Digital Natives, Digital Immigrants

Posted: August 20, 2014 by demirdasozkan in Uncategorized
Tags: , , ,

The work of Dr. Marc Prensky is quite interesting in that it dwells on the main reason of the decline in education system, results of which most educators are compelled to face with, even without suspecting or realizing it. He asserts that it is the generation gap separating today’s students from their teachers and summarizes the main reason by stating that “Our students have changed dramatically. Today’s students are no longer the people our education system was designed to teach.”

He mentions that today’s students have not just altered their dressing style, slang or appearance, but a lot more has been changed, and  he exemplifies this change by a striking example of the amount of time spent on using technological devices compared to the time spent on reading books. He also  states that “ a big discontinuity has taken place” which he names as “singularity”, and it led to a new thinking pattern in which he means they think and process information differently from their predecessors including thinking fast, parallel thinking and multi-tasking. Furthermore, he even states that today’ generation’s brains are likely to be physically different because of the tremendous input they received while growing up. He calls this generation “Digital Natives”, a term used for people born in the digital era, and “Digital Immigrants” referring to those born and grew up in pre-computer era, and throughout the article he mentions the differences lying between Digital Natives and Digital Immigrants, and its consequences. 

Associating the situation with cultural migration, he asserts that it very unlikely that Digital Natives will go backwards in which the traditional educators feel comfortable and are talented at teaching; therefore, he advocates that we need to get used to the new thinking pattern and reconsider our teaching style by adapting our “methodology and content”. He suggests that teachers are compelled to communicate in the language and style of their students. However, it does not mean changing the meaning of what is important, but it means changing the way you teach accordingly. The second issue dealt with is content – “legacy content” and “future content”. The former includes reading, writing, arithmetic, logical thinking etc. On the other hand, the latter one includes software, hardware, robotics, genomics etc. and it also includes  ethics, politics, sociology, language, and other things that go with them which catch attention of today’s generation. When he mentions the former one, he dwells on that these skills are still quite important; however, some of them will vanish in time, and he underlines that it is the latter one calling today’s generation’s attention. At this point, he poses the critical question: how many Digital Immigrants are prepared to teach it?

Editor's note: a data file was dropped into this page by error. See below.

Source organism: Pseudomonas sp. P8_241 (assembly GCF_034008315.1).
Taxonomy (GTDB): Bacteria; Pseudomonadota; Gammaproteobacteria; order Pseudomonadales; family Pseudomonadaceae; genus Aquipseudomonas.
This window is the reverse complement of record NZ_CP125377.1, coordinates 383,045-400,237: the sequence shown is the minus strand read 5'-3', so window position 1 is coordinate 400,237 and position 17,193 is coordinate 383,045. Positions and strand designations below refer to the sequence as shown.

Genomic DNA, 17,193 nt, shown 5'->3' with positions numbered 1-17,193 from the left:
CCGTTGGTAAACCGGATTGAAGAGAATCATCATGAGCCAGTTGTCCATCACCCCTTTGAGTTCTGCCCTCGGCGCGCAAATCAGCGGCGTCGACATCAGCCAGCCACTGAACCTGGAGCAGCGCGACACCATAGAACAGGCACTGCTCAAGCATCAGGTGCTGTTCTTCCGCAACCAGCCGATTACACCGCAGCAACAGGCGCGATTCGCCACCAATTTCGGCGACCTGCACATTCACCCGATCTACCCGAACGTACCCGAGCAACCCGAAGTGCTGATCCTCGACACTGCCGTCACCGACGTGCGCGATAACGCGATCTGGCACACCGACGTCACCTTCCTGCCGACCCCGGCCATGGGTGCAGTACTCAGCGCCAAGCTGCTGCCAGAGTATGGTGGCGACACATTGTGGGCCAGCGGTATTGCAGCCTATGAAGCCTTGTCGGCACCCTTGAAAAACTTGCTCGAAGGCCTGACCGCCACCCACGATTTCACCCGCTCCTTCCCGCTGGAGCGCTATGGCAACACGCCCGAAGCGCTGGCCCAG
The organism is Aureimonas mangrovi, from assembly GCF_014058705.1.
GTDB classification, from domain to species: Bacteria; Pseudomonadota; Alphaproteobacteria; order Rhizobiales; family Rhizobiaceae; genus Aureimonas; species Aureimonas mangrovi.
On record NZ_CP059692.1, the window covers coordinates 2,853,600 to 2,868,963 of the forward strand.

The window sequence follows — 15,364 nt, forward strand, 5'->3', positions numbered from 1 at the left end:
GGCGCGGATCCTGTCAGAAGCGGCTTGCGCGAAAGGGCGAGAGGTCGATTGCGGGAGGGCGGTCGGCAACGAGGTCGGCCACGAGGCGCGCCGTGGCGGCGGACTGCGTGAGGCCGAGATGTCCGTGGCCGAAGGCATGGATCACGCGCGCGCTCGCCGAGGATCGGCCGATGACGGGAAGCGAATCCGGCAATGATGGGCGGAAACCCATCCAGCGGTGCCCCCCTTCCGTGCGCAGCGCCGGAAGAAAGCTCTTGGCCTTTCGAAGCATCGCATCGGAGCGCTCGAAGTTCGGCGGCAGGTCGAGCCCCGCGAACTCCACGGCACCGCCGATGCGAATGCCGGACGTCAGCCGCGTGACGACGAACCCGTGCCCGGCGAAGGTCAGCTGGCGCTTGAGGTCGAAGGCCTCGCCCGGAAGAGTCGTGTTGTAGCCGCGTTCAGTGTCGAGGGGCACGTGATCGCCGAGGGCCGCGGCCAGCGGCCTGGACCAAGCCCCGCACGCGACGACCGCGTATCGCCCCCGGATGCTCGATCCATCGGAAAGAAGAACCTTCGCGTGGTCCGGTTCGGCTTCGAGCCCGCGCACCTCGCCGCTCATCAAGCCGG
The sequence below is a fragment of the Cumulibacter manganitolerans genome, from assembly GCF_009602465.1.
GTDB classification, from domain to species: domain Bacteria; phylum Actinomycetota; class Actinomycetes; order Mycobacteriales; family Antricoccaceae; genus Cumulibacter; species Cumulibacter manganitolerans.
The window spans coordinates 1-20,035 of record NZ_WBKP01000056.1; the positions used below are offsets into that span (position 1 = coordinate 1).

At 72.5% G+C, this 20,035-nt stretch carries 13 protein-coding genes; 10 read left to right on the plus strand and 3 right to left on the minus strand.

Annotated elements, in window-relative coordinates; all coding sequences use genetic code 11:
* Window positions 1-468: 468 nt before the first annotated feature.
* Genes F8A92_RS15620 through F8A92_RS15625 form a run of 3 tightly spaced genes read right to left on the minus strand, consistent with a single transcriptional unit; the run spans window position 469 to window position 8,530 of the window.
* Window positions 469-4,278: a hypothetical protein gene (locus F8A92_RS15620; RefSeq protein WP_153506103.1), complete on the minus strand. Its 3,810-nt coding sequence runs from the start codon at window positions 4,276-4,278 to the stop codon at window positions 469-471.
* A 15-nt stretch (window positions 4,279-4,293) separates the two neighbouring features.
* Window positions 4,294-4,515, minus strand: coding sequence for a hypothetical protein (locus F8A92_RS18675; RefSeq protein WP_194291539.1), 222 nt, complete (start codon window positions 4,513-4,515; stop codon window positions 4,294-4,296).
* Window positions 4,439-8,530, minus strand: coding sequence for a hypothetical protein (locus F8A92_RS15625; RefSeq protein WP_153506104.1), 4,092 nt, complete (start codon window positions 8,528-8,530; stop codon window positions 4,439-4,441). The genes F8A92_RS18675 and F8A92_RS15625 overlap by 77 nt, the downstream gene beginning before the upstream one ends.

Having stated that the year the writer wrote the article can be no coincidence, I definitely agree with Dr. Prensky that worldviews of “Digital Immigrants” and “Digital Natives” represents are so different. Additionally, it has consequences educators have to deal with, and it is the educators that need to bridge the gap between “them” and “us”. Hence, it is crucial to adapt not only the methodology but also the content accordingly to reach Digital Natives without changing the meaning of what is important.

Reviewed Article:

Prensky, M. (2001). Digital natives, digital immigrants. On the Horizon, 9(5), 1-6.

http://www.marcprensky.com/writing/Prensky%20-%20Digital%20Natives,%20Digital%20Immigrants%20-%20Part1.pdf  

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